Another thought: if you had to retreat to the interior woods where your tree-shelter is to move away from marauders... and if you had to fire shots to defend yourself against one or more of the ever-present bears, it would give away your position... (Even if you quickly dismantled camp and moved out of the area, the fired shot would still alert the intruders that you are in the general vicinity.) Do you have a crossbow or other silent means of neutralizing threats like this?

          How can you survive a bitterly cold stint in a shelter like this for days, weeks, or months without fuel smells (wood or otherwise) alerting potential scouts? Dakota fire-hole?

          How did you create your caves?

          OK, I will stop now. But to tell you the truth I woke up with these questions in my head, and my monkey-mind would not let me sleep until I got out of bed to ask all these questions, lol.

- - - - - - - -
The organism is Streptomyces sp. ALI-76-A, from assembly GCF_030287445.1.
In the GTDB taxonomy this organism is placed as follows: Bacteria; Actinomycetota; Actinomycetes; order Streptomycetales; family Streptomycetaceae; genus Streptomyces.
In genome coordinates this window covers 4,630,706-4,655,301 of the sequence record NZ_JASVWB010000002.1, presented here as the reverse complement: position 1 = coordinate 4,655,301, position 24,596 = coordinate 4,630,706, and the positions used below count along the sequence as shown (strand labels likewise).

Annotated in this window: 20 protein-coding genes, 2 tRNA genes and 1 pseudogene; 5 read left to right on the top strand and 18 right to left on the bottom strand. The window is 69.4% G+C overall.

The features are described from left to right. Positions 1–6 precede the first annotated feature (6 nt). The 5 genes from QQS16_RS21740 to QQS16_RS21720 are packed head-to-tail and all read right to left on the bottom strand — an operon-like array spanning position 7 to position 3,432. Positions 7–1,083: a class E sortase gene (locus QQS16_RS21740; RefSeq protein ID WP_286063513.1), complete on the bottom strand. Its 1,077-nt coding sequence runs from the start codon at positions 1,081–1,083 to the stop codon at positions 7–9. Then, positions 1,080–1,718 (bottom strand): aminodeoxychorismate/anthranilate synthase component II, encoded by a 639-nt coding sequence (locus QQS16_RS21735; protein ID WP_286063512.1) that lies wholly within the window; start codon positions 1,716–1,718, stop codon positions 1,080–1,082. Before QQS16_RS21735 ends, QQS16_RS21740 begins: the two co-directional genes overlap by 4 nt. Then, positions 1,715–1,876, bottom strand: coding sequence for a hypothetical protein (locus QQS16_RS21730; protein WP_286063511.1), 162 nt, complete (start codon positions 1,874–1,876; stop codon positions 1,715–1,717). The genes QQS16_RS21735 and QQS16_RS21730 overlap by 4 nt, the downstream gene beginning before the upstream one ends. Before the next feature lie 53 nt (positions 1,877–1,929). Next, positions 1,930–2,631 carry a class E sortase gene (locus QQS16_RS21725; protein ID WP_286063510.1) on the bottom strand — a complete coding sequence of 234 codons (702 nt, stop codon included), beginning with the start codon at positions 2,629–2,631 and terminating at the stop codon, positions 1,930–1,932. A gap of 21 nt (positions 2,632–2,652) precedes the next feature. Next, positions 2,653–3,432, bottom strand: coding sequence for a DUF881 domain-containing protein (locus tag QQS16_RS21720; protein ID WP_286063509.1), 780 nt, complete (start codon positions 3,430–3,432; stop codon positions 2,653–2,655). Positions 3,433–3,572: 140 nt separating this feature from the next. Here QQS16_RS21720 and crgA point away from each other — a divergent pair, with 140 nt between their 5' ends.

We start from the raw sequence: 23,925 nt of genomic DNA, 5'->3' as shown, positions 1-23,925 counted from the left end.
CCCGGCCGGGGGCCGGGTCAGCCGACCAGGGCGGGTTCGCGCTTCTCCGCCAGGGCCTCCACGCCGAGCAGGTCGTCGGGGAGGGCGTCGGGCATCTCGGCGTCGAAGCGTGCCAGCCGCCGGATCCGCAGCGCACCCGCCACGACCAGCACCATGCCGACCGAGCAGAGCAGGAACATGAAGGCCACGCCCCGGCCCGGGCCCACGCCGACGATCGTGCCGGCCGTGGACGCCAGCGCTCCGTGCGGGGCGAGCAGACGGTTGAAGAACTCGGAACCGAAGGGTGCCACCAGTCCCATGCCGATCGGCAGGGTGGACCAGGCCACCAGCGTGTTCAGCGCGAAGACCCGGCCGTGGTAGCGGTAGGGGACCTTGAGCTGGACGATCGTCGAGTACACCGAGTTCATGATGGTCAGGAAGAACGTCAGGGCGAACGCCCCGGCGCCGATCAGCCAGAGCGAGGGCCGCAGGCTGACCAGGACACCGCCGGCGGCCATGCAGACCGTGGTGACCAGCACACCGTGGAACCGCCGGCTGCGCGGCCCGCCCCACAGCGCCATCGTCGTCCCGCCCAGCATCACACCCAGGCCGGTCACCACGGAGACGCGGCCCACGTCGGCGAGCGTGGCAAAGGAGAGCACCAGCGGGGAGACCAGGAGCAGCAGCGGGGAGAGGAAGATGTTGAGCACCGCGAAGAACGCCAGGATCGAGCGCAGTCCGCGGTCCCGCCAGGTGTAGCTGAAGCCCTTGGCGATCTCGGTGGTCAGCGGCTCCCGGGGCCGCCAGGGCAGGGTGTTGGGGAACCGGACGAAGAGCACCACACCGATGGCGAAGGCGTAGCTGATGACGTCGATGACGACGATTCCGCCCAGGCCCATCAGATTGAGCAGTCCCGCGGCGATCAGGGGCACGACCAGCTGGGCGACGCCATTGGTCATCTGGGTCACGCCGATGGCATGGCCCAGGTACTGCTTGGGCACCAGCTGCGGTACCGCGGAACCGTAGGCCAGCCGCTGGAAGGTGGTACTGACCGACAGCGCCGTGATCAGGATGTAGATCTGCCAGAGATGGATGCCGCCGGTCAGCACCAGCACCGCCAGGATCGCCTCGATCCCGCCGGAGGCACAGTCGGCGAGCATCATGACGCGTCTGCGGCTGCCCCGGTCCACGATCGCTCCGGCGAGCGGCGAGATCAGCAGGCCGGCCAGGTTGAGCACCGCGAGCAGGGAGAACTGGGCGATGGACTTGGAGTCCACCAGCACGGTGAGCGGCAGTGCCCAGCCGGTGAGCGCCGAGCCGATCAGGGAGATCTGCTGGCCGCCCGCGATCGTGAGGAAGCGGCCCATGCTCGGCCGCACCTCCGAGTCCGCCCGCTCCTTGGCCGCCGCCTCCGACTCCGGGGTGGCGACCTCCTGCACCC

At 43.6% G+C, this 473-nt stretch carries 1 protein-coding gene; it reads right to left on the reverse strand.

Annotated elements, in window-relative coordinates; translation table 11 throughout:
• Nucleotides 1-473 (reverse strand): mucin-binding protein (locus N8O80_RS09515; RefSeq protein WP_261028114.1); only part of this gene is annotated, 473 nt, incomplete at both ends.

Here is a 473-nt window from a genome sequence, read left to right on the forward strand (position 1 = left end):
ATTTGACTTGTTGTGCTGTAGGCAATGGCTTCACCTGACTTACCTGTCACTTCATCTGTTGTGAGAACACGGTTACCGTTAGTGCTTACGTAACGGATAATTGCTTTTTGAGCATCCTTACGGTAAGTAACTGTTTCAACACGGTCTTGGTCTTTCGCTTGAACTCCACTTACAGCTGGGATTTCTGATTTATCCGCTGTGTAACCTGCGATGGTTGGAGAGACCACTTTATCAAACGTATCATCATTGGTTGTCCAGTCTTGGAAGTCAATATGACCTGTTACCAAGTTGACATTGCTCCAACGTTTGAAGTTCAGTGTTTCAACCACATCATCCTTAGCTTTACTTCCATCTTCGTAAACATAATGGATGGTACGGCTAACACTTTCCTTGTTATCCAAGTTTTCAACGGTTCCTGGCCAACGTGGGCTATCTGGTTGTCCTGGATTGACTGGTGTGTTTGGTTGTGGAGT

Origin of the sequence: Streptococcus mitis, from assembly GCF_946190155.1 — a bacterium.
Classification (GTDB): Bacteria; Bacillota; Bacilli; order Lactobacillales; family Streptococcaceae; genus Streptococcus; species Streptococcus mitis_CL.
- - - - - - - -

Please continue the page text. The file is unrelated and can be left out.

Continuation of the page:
Genius is making a way out of no way.

          Comment


          • #6
            Originally posted by GrizzlyetteAdams View Post

            How can you survive a bitterly cold stint in a shelter like this for days, weeks, or months without fuel smells (wood or otherwise) alerting potential scouts? Dakota fire-hole?

            How did you create your caves?

            .

            I have many very large and heavy sleeping bags. The advertising say's they weigh 17 pounds each. I use two if cold, and would use three if needed. I have about 20 two burner "Propane" camp stoves cached. And I have 15 of those propane bottles that are the size of 5 or 6 gallon bucket.....they hold 15 pounds of propane each (Net Weight). I also have about 6 Coleman camp stoves that use gasoline, and (I Think) nine Coleman lanterns, a mix of one and two mantle, they burn gasoline. and I have two propane lanterns.